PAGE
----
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Will you really have to pay $3,500/month for a studio in SF?

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Only for the wealthy or the unlucky, by and large

The SF waterfront from the air, without the bridges visible. Photo by MallmannPhoto/Shutterstock

On Sunday, SFGate published an artcile under the headline, “$3,500 to rent a studio? In San Francisco, yes,” with the lead paragraph informing renters that such prices are “not unusual.”

This left many rent watchers scratching their heads and wondering whether such a things could be true. As is almost always the case when discussing statistical medians, the answer is more complicated than a yes or no.

  • In the broadest possible sense the claim is true—some landlords consider this staggering amount a plausible asking price for certain studio apartments. For example, on Craigslist this week, the most expensive studio offered asks $4,565/month for 668 square feet in a “chic” South Beach condo building. As of today, the site features nine ads for studio apartments asking at least $3,500/month.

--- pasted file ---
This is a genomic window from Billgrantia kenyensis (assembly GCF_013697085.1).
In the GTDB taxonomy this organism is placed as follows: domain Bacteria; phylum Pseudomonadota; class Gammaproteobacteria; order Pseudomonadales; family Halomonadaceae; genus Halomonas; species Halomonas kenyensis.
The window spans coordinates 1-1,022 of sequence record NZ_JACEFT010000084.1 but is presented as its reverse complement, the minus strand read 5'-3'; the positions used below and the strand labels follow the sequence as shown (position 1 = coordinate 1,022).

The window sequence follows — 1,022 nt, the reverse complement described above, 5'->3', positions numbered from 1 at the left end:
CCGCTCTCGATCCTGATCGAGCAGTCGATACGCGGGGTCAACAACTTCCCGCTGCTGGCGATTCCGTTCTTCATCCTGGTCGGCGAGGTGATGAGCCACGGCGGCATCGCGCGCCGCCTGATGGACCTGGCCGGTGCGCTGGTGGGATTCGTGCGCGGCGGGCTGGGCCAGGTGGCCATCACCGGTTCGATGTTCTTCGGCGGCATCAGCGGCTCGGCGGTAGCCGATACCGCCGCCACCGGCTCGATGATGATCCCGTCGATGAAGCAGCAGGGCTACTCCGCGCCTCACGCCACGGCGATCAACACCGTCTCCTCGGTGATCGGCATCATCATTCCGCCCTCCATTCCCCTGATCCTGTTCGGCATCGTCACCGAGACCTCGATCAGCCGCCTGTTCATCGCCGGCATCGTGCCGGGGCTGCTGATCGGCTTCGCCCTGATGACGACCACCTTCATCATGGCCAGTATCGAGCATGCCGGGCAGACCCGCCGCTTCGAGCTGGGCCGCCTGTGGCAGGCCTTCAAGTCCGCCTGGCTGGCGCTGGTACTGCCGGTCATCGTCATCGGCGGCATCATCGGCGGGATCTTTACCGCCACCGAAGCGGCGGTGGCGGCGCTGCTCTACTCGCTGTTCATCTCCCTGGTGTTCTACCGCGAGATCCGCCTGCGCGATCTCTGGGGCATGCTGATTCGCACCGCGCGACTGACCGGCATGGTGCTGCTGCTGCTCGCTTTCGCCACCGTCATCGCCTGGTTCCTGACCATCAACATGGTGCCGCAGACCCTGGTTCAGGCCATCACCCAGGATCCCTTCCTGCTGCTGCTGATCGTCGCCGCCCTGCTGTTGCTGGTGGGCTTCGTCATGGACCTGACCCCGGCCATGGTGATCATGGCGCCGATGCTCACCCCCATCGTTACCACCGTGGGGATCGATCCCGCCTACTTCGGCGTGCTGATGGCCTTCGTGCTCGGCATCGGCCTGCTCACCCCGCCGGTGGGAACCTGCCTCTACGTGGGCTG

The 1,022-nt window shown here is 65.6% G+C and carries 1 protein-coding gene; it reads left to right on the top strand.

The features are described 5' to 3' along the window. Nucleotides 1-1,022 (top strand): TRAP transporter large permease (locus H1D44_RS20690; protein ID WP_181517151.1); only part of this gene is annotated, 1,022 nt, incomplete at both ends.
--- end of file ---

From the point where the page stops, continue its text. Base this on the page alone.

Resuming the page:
• On rental site Zumper, out of 220 studio apartments advertised, 21 of them are priced at least $3,500/month. However, some of those are the result of landlords and rental agents accidentally listing larger apartments as studios, like this $11,000/month two-bedroom Pac Heights condo listed as a studio by mistake.
  • Competitor Abodo lists 22 studios asking at least $3,500/month, although, again, some of these are errors, like this three-bedroom listing in the Marina mistakenly marked a studio.
         By danielcgold
  • And on ApartmentList, three buildings—the very tony Jasper on Lansing Street, Alchemy on Buchanan, and Avalon Hayes Valley on Octavia—advertises available studios for well over the relevant price, with Jasper spaces starting at an incredible $4,120/month.
  • It seems only HotPads users have avoided the problem of studios that are not really studios, as the eight units listed on that site at this price point seem to be the real deal, the most expensive being a $5,000/month studio on New Montgomery.
  • Keep in mind that, with the possible exception of Craigslist, these sites attract mostly high-end and newer construction buildings and thus represent the extreme end of commercial renting in the city with inflated prices to match. The United State Census now estimates that median rent in San Francisco in 2016 was $1,632/month across all types and sizes of property, for example, about half of what many apartment sites listed as the median for a single bedroom.

Indeed, there are some instances of $3,500/month studios in the city. Such things do happen. But given that each of the aforementioned rental sites have only a handful of uber-expensive studios at that price point of higher, and the fact that these listings represent inflated asking prices at the best of times, it’s doesn’t seem plausible to call such units “not unusual.”

In fairness though, it is remarkable—and chilling—that any such offerings are on the market at all.